From SABR member Erik Malinowski at Buzzfeed on September 16, 2013:
In the 1870s, just as professional baseball was getting its sea legs, there was an infielder named Ross Barnes who was really only good at one thing. At 5 feet 8 inches and 145 pounds, he had a smidge of pop in this deadest part of the dead-ball era, hitting six home runs in almost 500 career games, but where Barnes really excelled was bunting. As recounted by Bill James in his most recent Historical Baseball Abstract, Barnes made a career of being able to bunt balls that would land fair and then spin over the base lines and off the field. (In the rules of the day, this still counted as a fair ball.) And so it was that Barnes led the league in hits four times and batting average three times.
Ross Barnes would’ve loved playing for Dusty Baker, the 64-year-old Cincinnati Reds manager who, in an era when almost every player is at least something of a threat to hit a double or home run, still has a passion for the strategy of intentionally clunking the ball down softly a few feet in front of a defense that knows it’s coming. (We’re not talking here about using fast hitters to lay down a bunt against unsuspecting infielders. That’s actually pretty good strategy!) Baker’s Reds lead the league in “successful” sacrifice bunts (or, to put it another way, bunts that “successfully” give away one of the three outs teams get per inning), and they’re in the top third of the league in sacrifice bunts by non-pitchers.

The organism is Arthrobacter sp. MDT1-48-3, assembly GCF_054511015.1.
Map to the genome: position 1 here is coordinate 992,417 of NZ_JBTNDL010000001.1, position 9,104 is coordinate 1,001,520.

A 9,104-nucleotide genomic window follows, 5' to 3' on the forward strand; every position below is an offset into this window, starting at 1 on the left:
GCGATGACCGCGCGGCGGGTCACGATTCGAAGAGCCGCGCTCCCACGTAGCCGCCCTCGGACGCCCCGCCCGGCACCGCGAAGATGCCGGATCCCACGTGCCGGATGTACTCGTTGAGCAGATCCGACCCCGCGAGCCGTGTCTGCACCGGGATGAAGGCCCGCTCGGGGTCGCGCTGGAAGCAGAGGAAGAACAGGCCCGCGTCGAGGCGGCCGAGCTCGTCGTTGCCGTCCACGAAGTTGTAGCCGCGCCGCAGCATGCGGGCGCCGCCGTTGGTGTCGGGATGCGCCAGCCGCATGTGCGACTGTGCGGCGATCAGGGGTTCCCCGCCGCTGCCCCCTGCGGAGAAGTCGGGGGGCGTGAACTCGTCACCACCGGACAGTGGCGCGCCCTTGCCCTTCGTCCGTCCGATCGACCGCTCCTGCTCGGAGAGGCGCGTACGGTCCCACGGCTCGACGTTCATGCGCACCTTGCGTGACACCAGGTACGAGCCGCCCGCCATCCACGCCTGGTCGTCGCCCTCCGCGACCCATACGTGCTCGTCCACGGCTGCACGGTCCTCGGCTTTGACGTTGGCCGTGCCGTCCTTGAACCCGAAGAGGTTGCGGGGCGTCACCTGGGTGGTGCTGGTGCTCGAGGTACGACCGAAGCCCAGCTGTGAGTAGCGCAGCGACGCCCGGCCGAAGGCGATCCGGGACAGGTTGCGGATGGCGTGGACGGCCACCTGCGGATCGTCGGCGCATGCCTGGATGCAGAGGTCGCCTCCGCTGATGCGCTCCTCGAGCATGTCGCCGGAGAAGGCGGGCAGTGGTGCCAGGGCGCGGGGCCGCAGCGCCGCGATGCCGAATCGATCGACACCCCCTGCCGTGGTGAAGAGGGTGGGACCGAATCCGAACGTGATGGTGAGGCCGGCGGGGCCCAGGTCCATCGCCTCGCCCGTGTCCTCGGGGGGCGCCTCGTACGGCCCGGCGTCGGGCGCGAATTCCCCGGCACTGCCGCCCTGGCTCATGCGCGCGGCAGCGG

Through all the rule changes and improvements that baseball has implemented through 137 years of professional existence, the bunt has persisted. It’s perhaps the strongest legacy of the game’s small-ball origins. And aside from everything Alex Rodriguez does, there’s perhaps no single act on a baseball field that engenders such ridicule and furor among dedicated fans. We’ve known for decades that its efficacy was wildly overrated even in earlier, less power-friendly eras, yet it persists: purposely sacrificing outs in critical game situations to move a runner one single base.
Read the full article here: http://www.buzzfeed.com/erikmalinowski/why-do-baseball-players-still-bunt-so-damn-much
Originally published: September 17, 2013. Last Updated: September 17, 2013.